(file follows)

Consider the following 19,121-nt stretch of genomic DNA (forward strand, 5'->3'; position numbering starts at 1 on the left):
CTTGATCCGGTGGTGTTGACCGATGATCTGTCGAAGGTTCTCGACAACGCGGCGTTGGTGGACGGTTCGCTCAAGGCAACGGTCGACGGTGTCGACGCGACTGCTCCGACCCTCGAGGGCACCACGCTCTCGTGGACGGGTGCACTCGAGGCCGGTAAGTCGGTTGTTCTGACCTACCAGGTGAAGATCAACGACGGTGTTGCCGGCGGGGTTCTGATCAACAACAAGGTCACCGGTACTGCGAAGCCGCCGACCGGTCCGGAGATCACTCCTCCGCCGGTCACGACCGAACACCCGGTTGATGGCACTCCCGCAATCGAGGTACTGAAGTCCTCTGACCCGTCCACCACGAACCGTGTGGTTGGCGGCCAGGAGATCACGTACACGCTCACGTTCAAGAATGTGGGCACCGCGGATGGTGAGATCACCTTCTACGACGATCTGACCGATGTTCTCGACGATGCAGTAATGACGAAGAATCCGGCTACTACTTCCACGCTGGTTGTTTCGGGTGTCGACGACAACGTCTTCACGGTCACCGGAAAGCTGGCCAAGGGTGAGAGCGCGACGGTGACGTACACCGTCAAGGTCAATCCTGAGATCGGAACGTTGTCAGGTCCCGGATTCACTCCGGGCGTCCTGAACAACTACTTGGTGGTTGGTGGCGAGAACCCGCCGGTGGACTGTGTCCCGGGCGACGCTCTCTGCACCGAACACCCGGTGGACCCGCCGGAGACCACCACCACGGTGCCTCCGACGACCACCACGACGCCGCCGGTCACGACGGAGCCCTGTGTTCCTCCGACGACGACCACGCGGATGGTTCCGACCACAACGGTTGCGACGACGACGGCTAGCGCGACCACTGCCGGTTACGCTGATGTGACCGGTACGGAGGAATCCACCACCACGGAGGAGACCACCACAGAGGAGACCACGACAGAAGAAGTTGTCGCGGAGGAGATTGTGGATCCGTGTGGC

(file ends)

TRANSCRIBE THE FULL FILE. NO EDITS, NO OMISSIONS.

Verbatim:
Consider the following 19,121-nt stretch of genomic DNA (forward strand, 5'->3'; position numbering starts at 1 on the left):
CTTGATCCGGTGGTGTTGACCGATGATCTGTCGAAGGTTCTCGACAACGCGGCGTTGGTGGACGGTTCGCTCAAGGCAACGGTCGACGGTGTCGACGCGACTGCTCCGACCCTCGAGGGCACCACGCTCTCGTGGACGGGTGCACTCGAGGCCGGTAAGTCGGTTGTTCTGACCTACCAGGTGAAGATCAACGACGGTGTTGCCGGCGGGGTTCTGATCAACAACAAGGTCACCGGTACTGCGAAGCCGCCGACCGGTCCGGAGATCACTCCTCCGCCGGTCACGACCGAACACCCGGTTGATGGCACTCCCGCAATCGAGGTACTGAAGTCCTCTGACCCGTCCACCACGAACCGTGTGGTTGGCGGCCAGGAGATCACGTACACGCTCACGTTCAAGAATGTGGGCACCGCGGATGGTGAGATCACCTTCTACGACGATCTGACCGATGTTCTCGACGATGCAGTAATGACGAAGAATCCGGCTACTACTTCCACGCTGGTTGTTTCGGGTGTCGACGACAACGTCTTCACGGTCACCGGAAAGCTGGCCAAGGGTGAGAGCGCGACGGTGACGTACACCGTCAAGGTCAATCCTGAGATCGGAACGTTGTCAGGTCCCGGATTCACTCCGGGCGTCCTGAACAACTACTTGGTGGTTGGTGGCGAGAACCCGCCGGTGGACTGTGTCCCGGGCGACGCTCTCTGCACCGAACACCCGGTGGACCCGCCGGAGACCACCACCACGGTGCCTCCGACGACCACCACGACGCCGCCGGTCACGACGGAGCCCTGTGTTCCTCCGACGACGACCACGCGGATGGTTCCGACCACAACGGTTGCGACGACGACGGCTAGCGCGACCACTGCCGGTTACGCTGATGTGACCGGTACGGAGGAATCCACCACCACGGAGGAGACCACCACAGAGGAGACCACGACAGAAGAAGTTGTCGCGGAGGAGATTGTGGATCCGTGTGGC